Patrick lived on the West Coast for fifteen years and he’s back in Chicago. He needs something affordable but also “respectable” for a gearhead. He likes NASCAR and old school muscle, but isn’t sure if something quality will fit his budget. What car should he buy?
(Welcome back to What Car Should You Buy? Where we give real people real advice about buying cars. )
Here is the scenario:
After moving back to Chicago from the West Coast 15 years ago, I haven’t needed a car for a long time. Now that our office has reinstated work from home permanently, my wife and I have decided to move out the burbs for a bigger yard and an honest to goodness two car garage. (So long, street parking!)
Now, we already have a great minivan as a grocery getter/school shuttle for my wife and our twin four-year-olds. But occasionally, I might need to run errands in the middle of the day or enjoy a weekend drive out to a park or something.
I grew up following the NASCAR of the ‘80s and ‘90s, and while my heart yearns for an old school MOPAR or Chevy to tool around in, I realize my pocketbook and lack of confidence in my wrenching abilities probably rule them out. I would like something in the realm of practical … but I still want to have some street cred with my uncles and cousins who still dominate the dirt track where I grew up.
I can spend up to $10,000 but less is better
Budget: Up to $10,000
Daily Driver: Yes
Wants: Affordable, respectable to gearheads
Doesn’t want: Something super expensive to maintain
Expert 1: Tom McParland – Japanese Muscle
Patrick, my first instinct was to go full Blues Brothers and find you something with a “cop motor, cop tires, and cop suspension.” But those all seem pretty worse for wear at this price point. However, I didn’t give up on the V8 and rear-wheel-drive dream. What I found may not be recognizable for your average gearhead, but those who know … know.
This is a 2003 Infiniti M45 with under 100,000 miles for around $8,000. It doesn’t look like your typical Japanese luxury car from the early 2000s as the styling cues invoke something from the Motor City. Under the hood is a 4.5-liter V8 that sends 340 horsepower to the rear wheels. All that is a recipe for a “muscle car” albeit one from a brand you may not expect, and these Infinitis are pretty reliable. This particular example seems well cared for, and the owner even has an extra set of winter tires. Nissan’s luxury division doesn’t make ‘em like this anymore and likely never will again. This means these V8 cruisers might be a bit of a “classic” someday.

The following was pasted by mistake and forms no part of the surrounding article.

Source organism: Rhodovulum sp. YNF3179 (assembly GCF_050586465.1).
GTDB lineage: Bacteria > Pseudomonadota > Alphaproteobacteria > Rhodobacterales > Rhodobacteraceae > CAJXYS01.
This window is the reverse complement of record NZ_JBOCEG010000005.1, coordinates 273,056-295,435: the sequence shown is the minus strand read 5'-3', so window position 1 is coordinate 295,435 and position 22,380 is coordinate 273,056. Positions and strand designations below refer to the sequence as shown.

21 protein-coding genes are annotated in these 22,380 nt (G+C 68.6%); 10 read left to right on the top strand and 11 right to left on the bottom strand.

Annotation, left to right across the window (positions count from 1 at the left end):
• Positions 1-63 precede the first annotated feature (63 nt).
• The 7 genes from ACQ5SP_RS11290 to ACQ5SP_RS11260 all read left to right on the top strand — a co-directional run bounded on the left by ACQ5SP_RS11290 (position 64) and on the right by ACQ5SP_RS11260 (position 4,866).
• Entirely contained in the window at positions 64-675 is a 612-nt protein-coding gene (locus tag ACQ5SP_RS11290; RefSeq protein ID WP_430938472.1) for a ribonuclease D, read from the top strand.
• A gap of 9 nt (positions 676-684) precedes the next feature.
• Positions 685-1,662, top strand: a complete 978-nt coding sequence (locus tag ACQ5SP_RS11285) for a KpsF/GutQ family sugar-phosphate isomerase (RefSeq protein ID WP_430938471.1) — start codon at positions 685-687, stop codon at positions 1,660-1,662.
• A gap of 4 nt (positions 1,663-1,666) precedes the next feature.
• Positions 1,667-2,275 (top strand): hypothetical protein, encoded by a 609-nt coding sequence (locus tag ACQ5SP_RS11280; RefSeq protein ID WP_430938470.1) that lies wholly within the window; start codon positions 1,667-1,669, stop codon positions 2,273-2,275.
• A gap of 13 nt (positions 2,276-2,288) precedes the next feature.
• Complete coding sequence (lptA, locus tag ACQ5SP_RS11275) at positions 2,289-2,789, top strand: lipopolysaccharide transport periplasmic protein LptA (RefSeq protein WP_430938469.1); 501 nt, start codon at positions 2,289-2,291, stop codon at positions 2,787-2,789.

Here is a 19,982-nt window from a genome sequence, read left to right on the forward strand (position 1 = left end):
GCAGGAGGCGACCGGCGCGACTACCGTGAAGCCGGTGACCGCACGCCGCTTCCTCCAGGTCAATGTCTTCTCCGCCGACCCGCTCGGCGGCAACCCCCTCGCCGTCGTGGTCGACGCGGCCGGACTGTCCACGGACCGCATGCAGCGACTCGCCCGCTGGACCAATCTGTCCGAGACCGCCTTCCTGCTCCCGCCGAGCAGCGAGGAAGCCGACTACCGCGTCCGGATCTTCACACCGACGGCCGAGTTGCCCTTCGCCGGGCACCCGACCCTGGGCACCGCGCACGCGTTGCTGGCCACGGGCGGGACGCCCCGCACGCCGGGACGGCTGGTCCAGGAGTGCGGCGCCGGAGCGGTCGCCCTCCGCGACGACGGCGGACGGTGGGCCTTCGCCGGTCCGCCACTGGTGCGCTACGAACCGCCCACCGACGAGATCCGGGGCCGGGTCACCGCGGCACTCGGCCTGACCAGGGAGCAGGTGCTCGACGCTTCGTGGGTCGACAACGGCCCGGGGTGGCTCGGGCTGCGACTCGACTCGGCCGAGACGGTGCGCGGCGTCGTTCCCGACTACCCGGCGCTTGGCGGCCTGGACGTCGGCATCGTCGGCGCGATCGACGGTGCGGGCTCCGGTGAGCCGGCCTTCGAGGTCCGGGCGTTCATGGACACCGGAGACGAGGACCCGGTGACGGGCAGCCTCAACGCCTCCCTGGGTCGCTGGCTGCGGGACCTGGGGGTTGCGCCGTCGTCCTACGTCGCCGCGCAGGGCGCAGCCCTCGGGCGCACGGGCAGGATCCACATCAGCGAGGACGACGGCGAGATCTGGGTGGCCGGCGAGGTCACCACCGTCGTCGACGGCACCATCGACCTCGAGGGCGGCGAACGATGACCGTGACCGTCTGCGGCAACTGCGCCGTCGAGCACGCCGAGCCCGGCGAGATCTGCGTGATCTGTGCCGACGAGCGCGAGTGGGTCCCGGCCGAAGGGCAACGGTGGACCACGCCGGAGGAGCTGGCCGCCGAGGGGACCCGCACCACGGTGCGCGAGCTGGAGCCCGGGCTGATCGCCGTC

Expert 2: Mercedes Streeter – A V8 Time Capsule
Welcome back to the area, Patrick! Chicago and its suburbs aren’t known for its driving roads, so let’s get you something that oozes style even while sitting in traffic. This 1968 Mercury Montego has old-school muscle car looks and a 302-cubic inch V8 under its long hood.
That V8 makes about 220 HP, which won’t win you many races, but should be good enough for some solid fun. The engine bay offers a ton of room for repairs and an old, simple car is a great platform to gain more wrenching abilities.
The seller says that this car isn’t show quality, but it looks ready for you to hang your arm in its open window and go for a long drive. It’s $7,500 on Facebook Marketplace in Campbellsport, Wisconsin, and is said to have 27,000 original miles!
Expert 3: Jason Torchinsky – If You Have To Be Cheap, Be Weird
Hey hey Patrick, thanks for coming out. If you want the respect of old-school muscle gearheads, I think there’s two ways to go — one way is expensive, and requires finding desirable cars and getting them sorted just right. Your budget doesn’t make sense for that, but, luckily, there’s another way, a way I actually prefer: Go a little weird.
In the context of old-school American muscle weird, I think the Oldsmobile Toronado is a great choice: big, meaty V8 power, but perversely driving the front wheels. And it’s not just some normal FWD platform like a 1980s Citation — this is a longitudinal V8, so you get classic long hood/short deck proportions.
Toronados always had bold design, and while your budget doesn’t really allow for the most iconic first-gen ones, this 1973 one for under $8,000 is still a fascinating specimen.
The second-gen Toronado styling was a bit more “personal luxury” than “bonkers gigantic GT car” of the first, but it’s still great and full of odd details like a minimal front grille, huge sweeping front fenders, and funny extra high-mounted taillights under the rear window.
The interior is blood-red, with incredible-looking seats and a novel wrap-around dashboard. The trunk is a vast county of storage area, and, since you’re in a place where winter is real, you may actually appreciate the traction advantages of FWD.
It’s even in Illinois as well! Every gearhead you meet is going to want to inspect this burgundy beauty more, I promise you. You’ll see.